Clearly, there is a need to triage CCD’s economic and environmental consequences. The only question is how.
There are several possible international-law avenues for effectively mitigating CCD and its widespread impact. The first could be to push international bodies to implement more stringent or humane trade regulations concerning honey and possible CCD contributors. Recently, there has already been some progress in this field. In 2018, the European Union banned outdoor neonicotinoid use, citing environmental concerns, and the World Trade Organization’s General Agreement on Tariffs and Trade (“GATT”) in particular presents an attractive mechanism for such regulation. Specifically, in keeping with the WTO’s generally free-trade purpose, member states are permitted to adopt environmental policies derogating from the GATT in only two circumstances: when the policies are “necessary to protect human, animal, or plant life or health,” or when the policies relate to “the conservation of exhaustible natural resources.” The GATT exceptions recognize the state’s fundamental right to control its own natural resources and have already been applied to permit “narrowly focused” regulatory policies aimed at the conservation of tuna, salmon, herring, dolphins, and turtles. Wild honeybees too, which have been recognized as part of a state’s natural resources since the Roman Empire, could conceivably fall under the auspices of the GATT exceptions.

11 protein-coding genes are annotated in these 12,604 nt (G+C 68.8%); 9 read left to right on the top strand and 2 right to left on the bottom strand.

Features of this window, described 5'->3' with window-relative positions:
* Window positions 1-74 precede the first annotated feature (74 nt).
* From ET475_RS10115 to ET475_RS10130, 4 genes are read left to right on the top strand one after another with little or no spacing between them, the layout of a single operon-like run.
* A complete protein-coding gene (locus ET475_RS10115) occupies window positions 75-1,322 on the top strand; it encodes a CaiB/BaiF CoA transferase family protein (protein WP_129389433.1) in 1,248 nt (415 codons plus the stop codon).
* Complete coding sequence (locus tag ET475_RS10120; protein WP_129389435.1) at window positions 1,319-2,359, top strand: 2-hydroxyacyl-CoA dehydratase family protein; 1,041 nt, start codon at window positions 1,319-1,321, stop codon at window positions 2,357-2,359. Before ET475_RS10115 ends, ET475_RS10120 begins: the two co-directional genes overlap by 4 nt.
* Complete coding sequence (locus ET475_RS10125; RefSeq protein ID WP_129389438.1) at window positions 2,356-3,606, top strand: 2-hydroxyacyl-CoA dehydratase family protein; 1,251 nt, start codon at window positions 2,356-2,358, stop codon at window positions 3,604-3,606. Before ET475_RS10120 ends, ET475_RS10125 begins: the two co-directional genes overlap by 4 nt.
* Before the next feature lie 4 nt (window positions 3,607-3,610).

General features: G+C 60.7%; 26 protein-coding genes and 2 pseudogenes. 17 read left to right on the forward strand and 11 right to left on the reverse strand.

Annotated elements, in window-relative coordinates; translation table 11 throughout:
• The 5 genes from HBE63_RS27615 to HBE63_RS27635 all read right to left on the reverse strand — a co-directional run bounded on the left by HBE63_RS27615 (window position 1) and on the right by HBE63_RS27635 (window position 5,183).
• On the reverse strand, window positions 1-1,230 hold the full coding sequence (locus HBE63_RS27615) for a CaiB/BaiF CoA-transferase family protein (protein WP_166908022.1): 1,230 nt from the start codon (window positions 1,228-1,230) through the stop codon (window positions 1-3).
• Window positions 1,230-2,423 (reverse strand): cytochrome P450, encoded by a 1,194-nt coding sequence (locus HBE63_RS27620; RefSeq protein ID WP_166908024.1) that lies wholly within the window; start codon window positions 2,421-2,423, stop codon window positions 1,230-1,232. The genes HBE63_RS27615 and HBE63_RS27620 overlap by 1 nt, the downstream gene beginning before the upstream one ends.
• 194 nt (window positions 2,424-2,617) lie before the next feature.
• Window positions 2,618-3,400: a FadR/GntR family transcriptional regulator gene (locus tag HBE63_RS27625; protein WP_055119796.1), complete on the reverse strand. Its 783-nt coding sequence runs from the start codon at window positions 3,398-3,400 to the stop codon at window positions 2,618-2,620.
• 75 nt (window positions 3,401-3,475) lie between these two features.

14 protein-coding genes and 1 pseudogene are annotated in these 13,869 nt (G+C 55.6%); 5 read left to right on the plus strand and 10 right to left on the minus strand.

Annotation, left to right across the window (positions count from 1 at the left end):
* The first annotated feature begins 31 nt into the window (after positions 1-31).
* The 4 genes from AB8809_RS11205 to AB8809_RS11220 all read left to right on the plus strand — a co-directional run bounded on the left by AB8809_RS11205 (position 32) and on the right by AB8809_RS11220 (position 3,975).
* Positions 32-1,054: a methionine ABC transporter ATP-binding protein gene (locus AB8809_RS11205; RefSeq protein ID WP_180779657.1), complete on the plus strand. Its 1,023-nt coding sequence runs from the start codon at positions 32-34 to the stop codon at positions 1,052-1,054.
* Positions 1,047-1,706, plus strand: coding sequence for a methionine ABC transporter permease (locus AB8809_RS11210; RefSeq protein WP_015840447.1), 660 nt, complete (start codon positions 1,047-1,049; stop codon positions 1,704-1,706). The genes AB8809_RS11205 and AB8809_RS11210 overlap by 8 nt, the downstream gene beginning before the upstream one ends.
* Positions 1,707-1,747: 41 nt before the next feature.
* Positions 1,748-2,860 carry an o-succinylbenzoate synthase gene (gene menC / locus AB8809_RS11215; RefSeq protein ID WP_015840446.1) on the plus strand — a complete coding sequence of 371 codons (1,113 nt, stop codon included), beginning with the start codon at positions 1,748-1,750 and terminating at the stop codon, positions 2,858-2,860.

These exceptions, however, only operate to this effect if the member state elects to adopt them; in other words, if a WTO member-state wants to protect its honeybees, it must not only have the sufficient legal acumen and political clout to enact its national regulatory policy and withstand possible (perhaps even inevitable) challenges from other states, but it also must be willing to enact and defend its proposed policy. Smaller, less-developed states likely have a weaker incentive to use GATT exceptions towards environmentally-conscious ends than developed states, and the GATT exceptions arguably favor developed states who have the luxury of electing to use, say, healthier (and thus more expensive) pesticide alternatives to neonicotinoids. Indeed, this is noticeably evident in the WTO’s body of environmentally-related jurisprudence under the GATT, which is strikingly predominated by national policies pushed by the United States, Canada, and the EU.